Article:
Imagine if you could win a seat on the Santa Rosa City Council without enduring an election.
No fundraising. No campaigning. No walking precincts. No groveling for endorsements from special interest groups.
Just fill out an application, answer a few questions, and if four of the six council members like what they hear, you get to join them in directing public policy for the next two years.
That possibility is proving attractive to 17 people who hope to be appointed to serve the remaining two years of the second term of Susan Gorin, who won election to the Board of Supervisors in November.
The eight-way race for Santa Rosa City Council took a surprise turn Monday when two candidates most political observers expected to be rivals endorsed each other and called for a return to political collaboration in the city.
The details remain murky, but local government officials in Sonoma County said Tuesday it appears Gov. Jerry Brown’s pension deal will have an impact on local workers. The City of Santa Rosa expects to get clarification today from its attorneys specializing in pension issues, but the plan appear to affect not just state workers but future municipal workers, said Human Resources Director Fran Elm.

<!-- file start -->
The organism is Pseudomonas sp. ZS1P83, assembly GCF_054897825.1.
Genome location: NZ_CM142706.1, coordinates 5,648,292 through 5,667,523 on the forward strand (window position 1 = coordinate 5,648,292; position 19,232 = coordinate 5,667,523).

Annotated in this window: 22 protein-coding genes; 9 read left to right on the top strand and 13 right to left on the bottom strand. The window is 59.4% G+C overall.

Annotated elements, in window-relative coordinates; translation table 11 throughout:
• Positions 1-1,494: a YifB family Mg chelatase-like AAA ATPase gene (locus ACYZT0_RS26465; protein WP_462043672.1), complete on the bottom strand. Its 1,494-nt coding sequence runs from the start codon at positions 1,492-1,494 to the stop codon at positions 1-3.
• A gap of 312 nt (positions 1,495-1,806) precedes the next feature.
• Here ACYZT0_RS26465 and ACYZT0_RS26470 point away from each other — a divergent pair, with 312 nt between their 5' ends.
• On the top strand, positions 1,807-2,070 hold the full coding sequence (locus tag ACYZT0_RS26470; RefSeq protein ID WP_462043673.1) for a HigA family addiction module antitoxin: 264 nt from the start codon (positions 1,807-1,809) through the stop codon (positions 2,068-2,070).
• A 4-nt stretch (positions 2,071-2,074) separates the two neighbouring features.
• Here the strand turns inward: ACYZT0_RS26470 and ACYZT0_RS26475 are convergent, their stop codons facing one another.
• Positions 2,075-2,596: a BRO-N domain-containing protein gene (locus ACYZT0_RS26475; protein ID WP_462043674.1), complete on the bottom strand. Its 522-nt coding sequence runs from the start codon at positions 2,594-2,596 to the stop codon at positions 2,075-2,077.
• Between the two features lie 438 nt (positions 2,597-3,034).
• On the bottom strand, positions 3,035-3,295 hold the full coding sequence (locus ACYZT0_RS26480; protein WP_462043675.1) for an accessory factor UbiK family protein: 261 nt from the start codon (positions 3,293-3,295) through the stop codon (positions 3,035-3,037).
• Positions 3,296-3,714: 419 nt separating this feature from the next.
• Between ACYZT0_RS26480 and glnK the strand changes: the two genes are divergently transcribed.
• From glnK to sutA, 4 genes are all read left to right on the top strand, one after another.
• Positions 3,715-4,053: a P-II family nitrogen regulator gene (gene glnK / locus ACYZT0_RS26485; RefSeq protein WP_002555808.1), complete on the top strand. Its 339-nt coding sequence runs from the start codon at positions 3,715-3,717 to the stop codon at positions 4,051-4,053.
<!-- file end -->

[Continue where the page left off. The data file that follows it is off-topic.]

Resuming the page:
Santa Rosa’s police and firefighters deserve to have contract disputes settled by a third party, as long as the city can truly afford it. That was the determination Thursday of the panel exploring changes to the city’s by laws, which since 1996 have required public safety contract disputes to be settled by a panel of three arbitrators. The 21-member Charter Review Committee felt tweaking the arbitration process would be better than scrapping it altogether.
Santa Rosa has struck sweeping pension agreements with its police and fire unions that are expected to save the city millions in coming years. The tentative agreements, which head to the City Council on March 20, establish lower pension benefits for new workers, increase the amount employees must pay toward their pensions and institute anti-spiking provisions.